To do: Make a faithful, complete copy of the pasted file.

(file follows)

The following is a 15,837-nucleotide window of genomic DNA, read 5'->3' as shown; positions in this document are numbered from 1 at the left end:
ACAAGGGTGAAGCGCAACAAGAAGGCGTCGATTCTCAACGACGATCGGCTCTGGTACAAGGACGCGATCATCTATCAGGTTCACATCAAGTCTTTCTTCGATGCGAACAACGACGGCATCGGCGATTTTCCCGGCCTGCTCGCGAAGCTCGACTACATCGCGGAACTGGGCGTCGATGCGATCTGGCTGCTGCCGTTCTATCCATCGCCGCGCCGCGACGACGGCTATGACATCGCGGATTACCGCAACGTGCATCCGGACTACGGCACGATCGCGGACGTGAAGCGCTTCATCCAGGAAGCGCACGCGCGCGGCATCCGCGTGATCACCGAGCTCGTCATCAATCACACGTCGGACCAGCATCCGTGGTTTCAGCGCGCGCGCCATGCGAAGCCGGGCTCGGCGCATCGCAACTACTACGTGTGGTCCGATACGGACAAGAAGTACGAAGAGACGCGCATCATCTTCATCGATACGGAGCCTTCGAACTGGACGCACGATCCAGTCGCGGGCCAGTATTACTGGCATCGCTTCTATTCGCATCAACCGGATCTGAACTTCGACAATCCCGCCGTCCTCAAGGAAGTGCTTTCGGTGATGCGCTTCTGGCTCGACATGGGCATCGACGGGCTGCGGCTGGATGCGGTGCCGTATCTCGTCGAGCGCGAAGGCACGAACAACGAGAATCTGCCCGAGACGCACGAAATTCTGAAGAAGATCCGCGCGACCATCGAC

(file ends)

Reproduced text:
The following is a 15,837-nucleotide window of genomic DNA, read 5'->3' as shown; positions in this document are numbered from 1 at the left end:
ACAAGGGTGAAGCGCAACAAGAAGGCGTCGATTCTCAACGACGATCGGCTCTGGTACAAGGACGCGATCATCTATCAGGTTCACATCAAGTCTTTCTTCGATGCGAACAACGACGGCATCGGCGATTTTCCCGGCCTGCTCGCGAAGCTCGACTACATCGCGGAACTGGGCGTCGATGCGATCTGGCTGCTGCCGTTCTATCCATCGCCGCGCCGCGACGACGGCTATGACATCGCGGATTACCGCAACGTGCATCCGGACTACGGCACGATCGCGGACGTGAAGCGCTTCATCCAGGAAGCGCACGCGCGCGGCATCCGCGTGATCACCGAGCTCGTCATCAATCACACGTCGGACCAGCATCCGTGGTTTCAGCGCGCGCGCCATGCGAAGCCGGGCTCGGCGCATCGCAACTACTACGTGTGGTCCGATACGGACAAGAAGTACGAAGAGACGCGCATCATCTTCATCGATACGGAGCCTTCGAACTGGACGCACGATCCAGTCGCGGGCCAGTATTACTGGCATCGCTTCTATTCGCATCAACCGGATCTGAACTTCGACAATCCCGCCGTCCTCAAGGAAGTGCTTTCGGTGATGCGCTTCTGGCTCGACATGGGCATCGACGGGCTGCGGCTGGATGCGGTGCCGTATCTCGTCGAGCGCGAAGGCACGAACAACGAGAATCTGCCCGAGACGCACGAAATTCTGAAGAAGATCCGCGCGACCATCGAC